The record features three traditional interpretations. What was it about these particular songs which captured your imagination?

Bows of London was the first song that I made a version of, without thinking too much about it, and it set me off consciously seeking songs to rework and make my own. I fell in love with its creepy story and lush melody, and then tried to find songs with similarly captivating melodies and lyrics that I could play with, and arrived at When You Were Born and Benjamin Bowmaneer. I’d known these songs for years but it was magic to realise I could mess around with them in the same way as Bows of London. They are all surreal and strange, they hit you in the gut.

The record ends with the upbeat and empowering Chamber Bed. What was the inspiration behind this number, and did you feel it was important to end the record on such a note?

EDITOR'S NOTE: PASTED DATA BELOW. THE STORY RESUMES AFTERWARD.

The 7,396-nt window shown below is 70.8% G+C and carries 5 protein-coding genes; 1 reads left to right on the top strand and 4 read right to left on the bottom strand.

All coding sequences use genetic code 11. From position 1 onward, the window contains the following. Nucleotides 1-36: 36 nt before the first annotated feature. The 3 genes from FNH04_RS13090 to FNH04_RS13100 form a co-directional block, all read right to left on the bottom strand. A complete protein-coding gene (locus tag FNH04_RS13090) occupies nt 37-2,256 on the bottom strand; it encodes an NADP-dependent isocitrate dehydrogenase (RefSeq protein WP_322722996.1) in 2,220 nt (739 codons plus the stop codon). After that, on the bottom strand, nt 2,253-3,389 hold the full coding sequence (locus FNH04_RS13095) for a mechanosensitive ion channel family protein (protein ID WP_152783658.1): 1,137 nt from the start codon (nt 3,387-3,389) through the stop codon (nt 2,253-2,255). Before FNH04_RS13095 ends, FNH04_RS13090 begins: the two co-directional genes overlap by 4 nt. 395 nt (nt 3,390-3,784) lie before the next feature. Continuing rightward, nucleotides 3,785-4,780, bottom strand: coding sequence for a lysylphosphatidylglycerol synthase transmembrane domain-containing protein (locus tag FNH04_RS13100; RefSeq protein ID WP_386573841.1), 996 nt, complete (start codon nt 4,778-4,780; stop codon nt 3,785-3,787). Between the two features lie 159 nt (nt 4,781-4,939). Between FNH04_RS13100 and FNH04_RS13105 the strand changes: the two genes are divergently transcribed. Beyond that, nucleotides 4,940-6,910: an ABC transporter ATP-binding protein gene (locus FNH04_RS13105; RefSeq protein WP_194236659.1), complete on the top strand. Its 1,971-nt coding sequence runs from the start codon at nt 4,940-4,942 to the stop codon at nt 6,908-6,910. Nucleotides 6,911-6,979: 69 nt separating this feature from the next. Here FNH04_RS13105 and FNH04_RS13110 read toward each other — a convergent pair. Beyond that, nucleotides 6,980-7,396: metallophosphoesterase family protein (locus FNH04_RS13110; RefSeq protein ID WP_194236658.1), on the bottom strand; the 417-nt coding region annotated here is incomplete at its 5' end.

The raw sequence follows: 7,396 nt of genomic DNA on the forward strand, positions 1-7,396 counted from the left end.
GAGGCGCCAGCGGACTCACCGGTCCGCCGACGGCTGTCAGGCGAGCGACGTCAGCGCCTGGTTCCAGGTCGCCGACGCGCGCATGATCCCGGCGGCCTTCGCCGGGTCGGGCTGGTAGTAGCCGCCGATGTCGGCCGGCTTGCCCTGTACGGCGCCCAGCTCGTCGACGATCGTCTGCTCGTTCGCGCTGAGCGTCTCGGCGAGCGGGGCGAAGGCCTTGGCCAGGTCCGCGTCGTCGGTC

I was playing a gig at Cobalt Studios (the same venue as the album launch!) earlier this year which was a celebration of women in music, and I wanted to do a version of a traditional folk song where the woman comes out on top, but I really struggled in my search. In frustration I ended up writing Chamber Bed in response, specifically from the perspective of the woman in the song Willie O Winsbury. This song isn’t the worst offender by a long shot – she doesn’t die at least, and happily marries the father of her child in the end – but she is still just passed around between men, from father to husband. Chamber Bed comes from years of listening to and loving folk music, and wanting to make something where a woman says ‘no, this narrative isn’t for me, I want to make my own now.’